1378 (km)

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1378 (km)
Developer(s) Jens M. Stober
Publisher(s) Jens M. Stober
Platform(s) Windows
  • WW: 10 December 2010
Genre(s) First-person shooter
Mode(s) Single-player

1378 (km) is a first-person shooter multiplayer video game developed by Jens M. Stober, a student at the Karlsruhe University of Arts and Design. In his game, Stober had reused some code and gameplay principles of "Frontiers", a game by the artist group gold extra, on which he had also worked as a map designer. [1] The title refers to the length in kilometres of the Inner German border between East and West Germany from 1949 to 1990, then known as the "death strip".[2] It allows players, up to 16 people at the same time, to take the role of either East Germans trying to cross the border or East German border guards shooting anyone attempting to do so.[2][3] The game was scheduled to be officially released on October 3 (the anniversary of German reunification) 2010, but was delayed due to its controversy.[3] The game was released in December 2010 following "a public discussion with distinguished guests" at the Karlsruhe University, and will have an age rating of 18+.[4][1][5] The director of the Berlin Wall Foundation, Axel Klausmeier, denounced the game as "tasteless" as well as "a slap in the face of victims' families", and claimed that there was nothing to be learned from the game.[3] On the other hand, Adam Rafinski, a lecturer at the Karlsruhe University who supported the game concept, claimed that it is a serious game not to play just as a pastime and players can take a history lesson from it.[3]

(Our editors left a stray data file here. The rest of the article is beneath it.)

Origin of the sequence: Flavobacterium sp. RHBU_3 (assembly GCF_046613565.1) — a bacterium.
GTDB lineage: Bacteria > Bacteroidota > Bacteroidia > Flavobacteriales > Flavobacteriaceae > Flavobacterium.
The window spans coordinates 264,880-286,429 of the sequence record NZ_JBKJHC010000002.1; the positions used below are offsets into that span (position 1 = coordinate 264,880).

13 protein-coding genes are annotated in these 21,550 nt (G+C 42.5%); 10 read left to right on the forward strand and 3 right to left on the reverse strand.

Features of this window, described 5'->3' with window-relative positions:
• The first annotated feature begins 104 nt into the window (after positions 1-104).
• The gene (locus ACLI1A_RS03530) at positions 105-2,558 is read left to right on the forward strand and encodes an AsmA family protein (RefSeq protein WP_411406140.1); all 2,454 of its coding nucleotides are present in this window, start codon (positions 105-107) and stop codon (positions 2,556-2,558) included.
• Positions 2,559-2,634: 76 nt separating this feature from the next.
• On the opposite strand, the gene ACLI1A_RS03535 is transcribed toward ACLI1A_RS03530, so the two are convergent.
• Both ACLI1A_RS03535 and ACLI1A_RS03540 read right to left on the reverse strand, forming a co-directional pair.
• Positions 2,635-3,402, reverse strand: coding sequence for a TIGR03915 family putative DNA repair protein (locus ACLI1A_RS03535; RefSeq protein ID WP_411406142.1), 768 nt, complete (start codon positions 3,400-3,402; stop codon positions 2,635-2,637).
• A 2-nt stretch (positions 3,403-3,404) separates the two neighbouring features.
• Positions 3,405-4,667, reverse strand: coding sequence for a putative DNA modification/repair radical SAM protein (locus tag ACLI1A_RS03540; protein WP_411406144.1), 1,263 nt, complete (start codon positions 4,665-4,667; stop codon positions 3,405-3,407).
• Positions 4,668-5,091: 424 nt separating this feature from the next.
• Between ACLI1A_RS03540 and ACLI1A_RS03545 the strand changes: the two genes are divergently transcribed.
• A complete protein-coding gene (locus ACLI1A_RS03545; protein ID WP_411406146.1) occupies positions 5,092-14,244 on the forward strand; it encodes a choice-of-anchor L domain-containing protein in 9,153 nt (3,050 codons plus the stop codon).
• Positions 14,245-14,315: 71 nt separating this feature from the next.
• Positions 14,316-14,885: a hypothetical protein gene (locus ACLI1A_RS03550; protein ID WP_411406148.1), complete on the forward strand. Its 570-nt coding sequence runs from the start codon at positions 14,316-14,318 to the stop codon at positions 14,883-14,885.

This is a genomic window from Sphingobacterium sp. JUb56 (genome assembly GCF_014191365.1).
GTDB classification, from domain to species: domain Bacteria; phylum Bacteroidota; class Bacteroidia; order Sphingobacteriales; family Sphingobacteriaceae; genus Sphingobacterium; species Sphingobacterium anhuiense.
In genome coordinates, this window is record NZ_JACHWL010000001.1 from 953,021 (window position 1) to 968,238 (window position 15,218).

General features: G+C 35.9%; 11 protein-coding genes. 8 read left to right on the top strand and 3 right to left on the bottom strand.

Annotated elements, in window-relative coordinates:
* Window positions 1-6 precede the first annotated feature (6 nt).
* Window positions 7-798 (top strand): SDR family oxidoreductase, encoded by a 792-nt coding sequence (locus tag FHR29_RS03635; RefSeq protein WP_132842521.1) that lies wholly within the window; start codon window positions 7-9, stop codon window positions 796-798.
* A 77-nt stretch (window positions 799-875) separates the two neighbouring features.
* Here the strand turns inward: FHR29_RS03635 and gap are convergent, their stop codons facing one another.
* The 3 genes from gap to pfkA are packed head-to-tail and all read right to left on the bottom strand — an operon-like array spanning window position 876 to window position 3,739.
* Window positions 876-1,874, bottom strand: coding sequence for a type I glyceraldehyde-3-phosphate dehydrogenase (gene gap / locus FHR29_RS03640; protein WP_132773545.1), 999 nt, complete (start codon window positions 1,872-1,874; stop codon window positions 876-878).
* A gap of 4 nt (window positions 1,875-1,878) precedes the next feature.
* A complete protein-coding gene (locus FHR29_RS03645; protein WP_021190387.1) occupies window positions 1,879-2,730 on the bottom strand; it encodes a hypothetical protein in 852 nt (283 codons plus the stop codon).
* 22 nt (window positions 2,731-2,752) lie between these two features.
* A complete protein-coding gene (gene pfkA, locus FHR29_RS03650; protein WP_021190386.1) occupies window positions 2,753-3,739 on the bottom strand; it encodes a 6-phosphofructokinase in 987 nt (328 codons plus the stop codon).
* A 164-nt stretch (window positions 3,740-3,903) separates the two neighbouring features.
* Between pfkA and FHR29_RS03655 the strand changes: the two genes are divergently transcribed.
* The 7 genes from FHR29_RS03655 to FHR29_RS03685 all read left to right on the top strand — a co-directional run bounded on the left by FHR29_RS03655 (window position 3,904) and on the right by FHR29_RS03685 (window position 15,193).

1. ^ a b Hamm, Tobias (October 10, 2010). "Frontiers and 1378km, are they linked?". Official Frontiers Blog. Archived from the original on January 1, 2015. Retrieved 2014-12-30. 
  2. ^ a b "German Cold War border guard game 1378 sparks controversy". BBC. October 1, 2010. Retrieved October 4, 2010. 
  3. ^ a b c d Graupner, Hardy (October 3, 2010). "Computer game recreates horrors of former East German border". Deutsche Welle. 
  4. ^ http://www.dw.de/controversial-east-german-themed-computer-game-finally-goes-online/a-6327242
  5. ^ Chalk, Andy (October 5, 2010). "Controversy Forces Delay in "Death Strip" Game". The Escapist. Retrieved October 5, 2010. 

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